Started by Cliff H, January 01, 2011, 12:41:05 AM
Quote from: Cliff H on January 01, 2011, 12:41:05 AMAs my own taste in game design becomes more refined over time, I, as the group's sole regular GM, have tried pushing the group toward a more collective narrative play style. The reasons for that involve plenty of game theory of the sort I've read here, but they're not relevant to this discussion, so I'll save them for another thread.
Quote"I get my foot caught in a bucket and bang it against the wall while singing the stealthy song."
Quote"I trip so bad that it looks like I lie down onto the cockroaches, and Raptor walks across my body to the other side."
Quote from: Ron Edwards on January 01, 2011, 10:11:45 PMOK, here are some disconnected notions and observations. First, one thing that always struck me in 1980s play in particular was how savagely various GMs narrated failed actions. It was supposed to be part of the fun.
QuoteI do recall that the GM described how her character stumbled, prat-fell (prat-falled?), hit the mud face-first, and skidded in a glorious spectacle of fuck-you-stupid. He described it in detail. With pleasure, including how ridiculous her character looked when she stood up with mud all over her. With fun, as if this were the kind of thing we all should be living for. I clearly saw hatred of this game, of role-playing, and of the rest of us collectively appear on the player's face, in that order, and without the successive layers obscuring the earlier ones.
QuoteI'm holding off on the Creative Agenda talk, mainly because I'd like to know more about the group and the game before going there. But so far nothing has been said about it that I disagree with; in fact, David's summary post about CA was wonderful to read.
Quote from: Callan S. on January 01, 2011, 10:59:27 PMThat or if you can't narrate extra good stuff onto a pass, what's the point of narrating at all? What, narrate about how good your characters hair looks? Bah!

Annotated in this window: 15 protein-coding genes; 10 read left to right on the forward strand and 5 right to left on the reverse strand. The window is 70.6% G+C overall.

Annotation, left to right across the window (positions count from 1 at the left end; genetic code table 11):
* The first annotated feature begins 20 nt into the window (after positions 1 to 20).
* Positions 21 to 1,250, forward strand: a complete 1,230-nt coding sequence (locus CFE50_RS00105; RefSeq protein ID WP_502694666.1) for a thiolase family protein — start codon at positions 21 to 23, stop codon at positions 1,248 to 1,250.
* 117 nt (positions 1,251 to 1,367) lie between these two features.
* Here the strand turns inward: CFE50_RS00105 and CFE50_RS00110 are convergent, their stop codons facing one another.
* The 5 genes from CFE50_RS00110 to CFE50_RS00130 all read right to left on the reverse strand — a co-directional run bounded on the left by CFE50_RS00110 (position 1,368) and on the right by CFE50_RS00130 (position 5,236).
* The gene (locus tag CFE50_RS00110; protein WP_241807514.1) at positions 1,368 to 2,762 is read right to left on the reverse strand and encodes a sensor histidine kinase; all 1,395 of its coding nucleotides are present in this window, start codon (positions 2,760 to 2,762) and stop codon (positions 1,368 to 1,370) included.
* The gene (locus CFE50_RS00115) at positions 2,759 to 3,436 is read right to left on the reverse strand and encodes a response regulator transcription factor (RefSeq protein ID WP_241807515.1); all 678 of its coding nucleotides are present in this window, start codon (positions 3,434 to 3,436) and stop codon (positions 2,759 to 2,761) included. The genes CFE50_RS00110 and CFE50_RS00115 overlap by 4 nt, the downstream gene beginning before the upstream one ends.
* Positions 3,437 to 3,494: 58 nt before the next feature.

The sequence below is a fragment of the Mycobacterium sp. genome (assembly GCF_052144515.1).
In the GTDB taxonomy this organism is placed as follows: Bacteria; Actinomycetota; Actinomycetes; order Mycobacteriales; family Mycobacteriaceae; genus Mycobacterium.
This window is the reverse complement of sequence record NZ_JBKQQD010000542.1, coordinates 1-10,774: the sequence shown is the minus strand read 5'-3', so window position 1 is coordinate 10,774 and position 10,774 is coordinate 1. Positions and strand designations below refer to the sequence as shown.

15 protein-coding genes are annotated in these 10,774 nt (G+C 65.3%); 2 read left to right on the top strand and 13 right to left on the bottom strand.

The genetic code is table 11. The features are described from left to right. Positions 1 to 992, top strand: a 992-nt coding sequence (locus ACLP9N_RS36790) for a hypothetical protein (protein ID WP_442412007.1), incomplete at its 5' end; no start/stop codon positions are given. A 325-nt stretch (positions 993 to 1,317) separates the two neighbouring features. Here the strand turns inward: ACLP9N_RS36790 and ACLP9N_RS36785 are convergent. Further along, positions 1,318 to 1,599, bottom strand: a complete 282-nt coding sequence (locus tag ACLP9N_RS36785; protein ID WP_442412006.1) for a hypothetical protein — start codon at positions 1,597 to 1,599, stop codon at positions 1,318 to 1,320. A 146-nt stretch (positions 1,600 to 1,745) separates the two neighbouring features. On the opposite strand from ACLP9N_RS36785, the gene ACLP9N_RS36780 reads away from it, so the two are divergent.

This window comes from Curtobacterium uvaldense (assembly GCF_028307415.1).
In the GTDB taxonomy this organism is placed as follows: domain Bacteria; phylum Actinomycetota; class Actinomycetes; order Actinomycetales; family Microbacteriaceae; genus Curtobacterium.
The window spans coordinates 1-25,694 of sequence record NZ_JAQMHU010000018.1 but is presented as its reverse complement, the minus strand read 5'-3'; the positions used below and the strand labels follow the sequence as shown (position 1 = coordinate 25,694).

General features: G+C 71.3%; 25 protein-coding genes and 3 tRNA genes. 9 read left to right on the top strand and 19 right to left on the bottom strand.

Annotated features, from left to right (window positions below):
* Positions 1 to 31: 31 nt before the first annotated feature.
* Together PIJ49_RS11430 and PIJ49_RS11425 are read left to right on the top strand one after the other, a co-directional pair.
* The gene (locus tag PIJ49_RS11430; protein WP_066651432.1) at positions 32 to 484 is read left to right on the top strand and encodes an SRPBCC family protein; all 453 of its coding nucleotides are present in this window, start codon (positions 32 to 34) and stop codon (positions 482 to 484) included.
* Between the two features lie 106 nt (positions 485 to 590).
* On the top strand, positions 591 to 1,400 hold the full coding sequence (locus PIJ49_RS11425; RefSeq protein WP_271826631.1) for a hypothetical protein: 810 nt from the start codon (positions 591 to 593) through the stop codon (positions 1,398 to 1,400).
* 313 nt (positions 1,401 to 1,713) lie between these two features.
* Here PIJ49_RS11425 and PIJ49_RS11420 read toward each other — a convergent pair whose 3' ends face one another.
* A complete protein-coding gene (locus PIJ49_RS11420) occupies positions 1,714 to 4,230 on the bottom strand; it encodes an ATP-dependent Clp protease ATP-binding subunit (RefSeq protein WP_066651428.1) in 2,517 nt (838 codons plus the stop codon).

QuoteWhat's worse for you is that you kind of don't seem to want this - ironically this gives the ideal stage for this stuff.
QuoteWhy my group doesn't do this all the time? Because the GM would leap upon the details like a hungry raptor and D: Take over the narration (bah) and E: use the details to screw you way more than you said (much like D; bah!). While you, because you don't really want these pratfall narrations, don't do A or B - and so in leaving them untouched, actually empower the players in completing D and E.
QuoteI get a sort of cringe feeling from when you say 'I've moved on from D&D', because it sounds like your working in terms of what is superior, rather than what you find fun (I'll totally grant one could cease to find D&D fun, but that's different from 'moving on' from it).
Quote from: NN on January 03, 2011, 10:52:32 AMAre you absolutely sure the players like the setting? Slapstick seems to be an opposite to Lovecraftian.
QuoteOne of the players asks to make a perception check to see what it is, and blows his roll. Instead of peering at whatever it was that the villain was looking at, he decides to stare directly into the sun for as long as he can without blinking.
QuoteOnce a die roll comes up crap though, it trumps everything. It's as if consistency isn't as important to them, which is entirely possible.
Quote from: Callan S. on January 03, 2011, 06:06:31 PMI think it might be worth considering that your perception roll and it's attendent looking at the sun without blinking - it doesn't have anything much to do with "hard choices and character growth through pain".It really doesn't.
QuoteThe perception roll doesn't involve any hard choice or character growth. It's just this rolling to see how events occur, regardless of character choices. It's almost the anti-choice! In a way your actually breaking the mood to begin with, then they are following your lead. Well, mood might not be the word for it, but what your there for.
QuoteHere's an idea to add hard choices, to a degree, to the roll. Add something painful they can do if they fail the roll, to pass it. Like BEFORE you roll, you say that if they fail, they could go climb a wall nearby for a better vantage, but it has shards of glass embedded at it's top to keep people out (I've seen that done in RL), and they will cut up their hands in getting the info. Remember, say it before rolling, because it's part of the rolling process.Now there's a painful choice to either take, or avoid because it's too painful. But it's there. It's not just rolling about stuff that happens whether someone makes a choice or not. Anyway, it'd be easy enough to try just the once, atleast.